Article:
When I initially saw that meme I chuckled a little bit. It did however remind me that a few of you (no, seriously!) have asked me to lay out my tips and tricks for how I save so much money. This article certainly has the potential to be my longest post ever because there’s not just one specific thing – it’s a culmination of a lot of little things that add up.

(edit: After starting this post and getting almost to the end of the grocery section, I determined that this would be best laid out as a series of posts, as opposed to one monster long post. As I finish them I’ll link them to each other so that they’re easier to find and this way you can only read the ones that apply to you.)

Part One: Groceries and Coupons

Groceries:

For starters, I shop at my local grocery store, Aldi and Costco. They all have weekly (or in Costco’s case, monthly) ads, which is always where I begin. We also meal plan every Sunday for the following week and try to use what we have on hand as well as what’s on sale in the weekly ad.

I honestly forgot how great Aldi is – their food is high quality and much less expensive than a traditional grocery store. I usually end up getting veggies and wine here. Their Winking Owl wine is a steal at $2.95/bottle. I’m not even joking, I’ve paid substantially more for worse wine in the past so unless I’m trying to support local, Aldi is my go to place for wine. You probably know about Aldi from all their gluten free options, but they’re starting to add more vegan items to their shelves! Which is great for me – especially in February. We just tried these vegan buffalo “chicken” patties and it was about $2.60 for a box of 4. I could go on and on, but I think you get the point.

Hy-Vee is where I do the rest of my grocery shopping. And it’s imperative that you always go in with a list of what you need to buy. Otherwise, especially if you’re hungry, you’ll end up buying all sorts of things that you don’t need, which doesn’t help your budget. So I check the ad to see what’s on sale and what I actually need. I grocery shop for the entire week in one go so again, it’s important I have a list and I know what the meal plans are for the upcoming week.

I also check to see if there’s a fuel saver that week. For example, if you get 25 cents off per gallon of gas if you shop Friday or Saturday, I try to go one of those days to compound my savings. Also, I coupon (more on this below). I don’t get the newspaper, but coupons.com allows me to print off any coupons that would be available in the flyer. More times than not, I also buy off brand because it’s a little less expensive. (There are definitely some exceptions to this, but I save where I can.) Another thing I’ve learned – on Wednesday everything in the Health Market is 10% off, and Tuesday’s are double punch days at the deli counter – meaning you only have to buy 5 pounds of ham to get a pound free, versus 10. It all adds up.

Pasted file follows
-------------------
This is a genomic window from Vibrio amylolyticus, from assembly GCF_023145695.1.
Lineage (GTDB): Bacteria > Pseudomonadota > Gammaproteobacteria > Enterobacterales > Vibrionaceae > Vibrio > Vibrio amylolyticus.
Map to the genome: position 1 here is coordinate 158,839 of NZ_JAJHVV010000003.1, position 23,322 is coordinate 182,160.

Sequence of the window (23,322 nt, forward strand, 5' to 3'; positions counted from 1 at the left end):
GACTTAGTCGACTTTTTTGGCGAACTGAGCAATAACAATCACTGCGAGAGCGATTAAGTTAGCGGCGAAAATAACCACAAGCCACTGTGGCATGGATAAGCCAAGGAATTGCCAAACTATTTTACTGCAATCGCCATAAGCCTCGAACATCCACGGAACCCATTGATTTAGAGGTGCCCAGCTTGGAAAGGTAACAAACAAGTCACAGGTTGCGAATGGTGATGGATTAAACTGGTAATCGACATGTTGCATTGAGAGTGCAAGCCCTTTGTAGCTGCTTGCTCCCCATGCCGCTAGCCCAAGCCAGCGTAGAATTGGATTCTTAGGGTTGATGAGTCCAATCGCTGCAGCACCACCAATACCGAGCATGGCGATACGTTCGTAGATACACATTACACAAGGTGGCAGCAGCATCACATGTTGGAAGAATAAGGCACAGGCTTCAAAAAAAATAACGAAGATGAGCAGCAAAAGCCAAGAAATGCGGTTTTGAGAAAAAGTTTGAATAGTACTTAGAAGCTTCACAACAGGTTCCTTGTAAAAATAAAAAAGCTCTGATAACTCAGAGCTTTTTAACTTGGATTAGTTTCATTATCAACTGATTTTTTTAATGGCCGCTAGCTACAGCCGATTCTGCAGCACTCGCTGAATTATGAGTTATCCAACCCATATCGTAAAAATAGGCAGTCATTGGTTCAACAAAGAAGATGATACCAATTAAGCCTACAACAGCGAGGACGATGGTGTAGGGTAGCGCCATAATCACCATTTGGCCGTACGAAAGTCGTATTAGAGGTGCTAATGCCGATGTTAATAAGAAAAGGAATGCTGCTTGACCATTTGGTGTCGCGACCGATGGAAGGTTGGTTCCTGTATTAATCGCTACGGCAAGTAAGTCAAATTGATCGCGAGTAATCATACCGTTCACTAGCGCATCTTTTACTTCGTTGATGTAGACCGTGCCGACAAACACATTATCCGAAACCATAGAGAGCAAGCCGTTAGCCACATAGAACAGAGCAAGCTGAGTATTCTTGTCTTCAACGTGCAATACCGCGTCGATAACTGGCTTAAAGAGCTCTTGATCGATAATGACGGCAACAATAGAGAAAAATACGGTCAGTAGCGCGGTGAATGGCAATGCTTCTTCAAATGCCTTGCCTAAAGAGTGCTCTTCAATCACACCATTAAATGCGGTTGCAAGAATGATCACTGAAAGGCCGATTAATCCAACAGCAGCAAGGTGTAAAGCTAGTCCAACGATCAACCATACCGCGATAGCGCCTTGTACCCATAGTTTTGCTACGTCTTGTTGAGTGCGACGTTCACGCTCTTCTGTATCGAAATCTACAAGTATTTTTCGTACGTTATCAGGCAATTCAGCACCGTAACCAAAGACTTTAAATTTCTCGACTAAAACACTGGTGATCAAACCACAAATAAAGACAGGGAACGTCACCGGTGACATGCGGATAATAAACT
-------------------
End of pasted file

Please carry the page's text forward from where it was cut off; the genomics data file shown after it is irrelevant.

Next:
Costco is the exception to this list because it requires a membership to shop there. There are two common options – the basic membership at $60/year and the Executive membership at $120/year. We have the Executive Membership and with it we earn 2% back on everything we buy at Costco.

A little side story, last year we only earned $48 dollars back so we were going to downgrade to the basic membership. I explained this to the guy at the Customer Service counter and he explained how the executive membership was essentially risk free because we could always refund it. Wait, what? And that’s exactly what happened – he took our $48 rebate and credited us the other $12 and we only had to pay $60 for the executive membership for another year. Obviously if you earn back more than $60 you wouldn’t be able to go this route but it’s good to know in case you come in a little (or a lot) shy.

I also have a Costco credit card – which earns me 4% back on gas, 3% back on dining and travel, 2% back at Costco and 1% on everything else. My other credit card only gets me 1.5% back on everything so in 2019 I switched to using my Costco card for anything that would get me more than 1.5%. I did the math the other night and this switch earned me an extra $98 in cash back in 2019. That’s literally free money just to put dinner on a different card.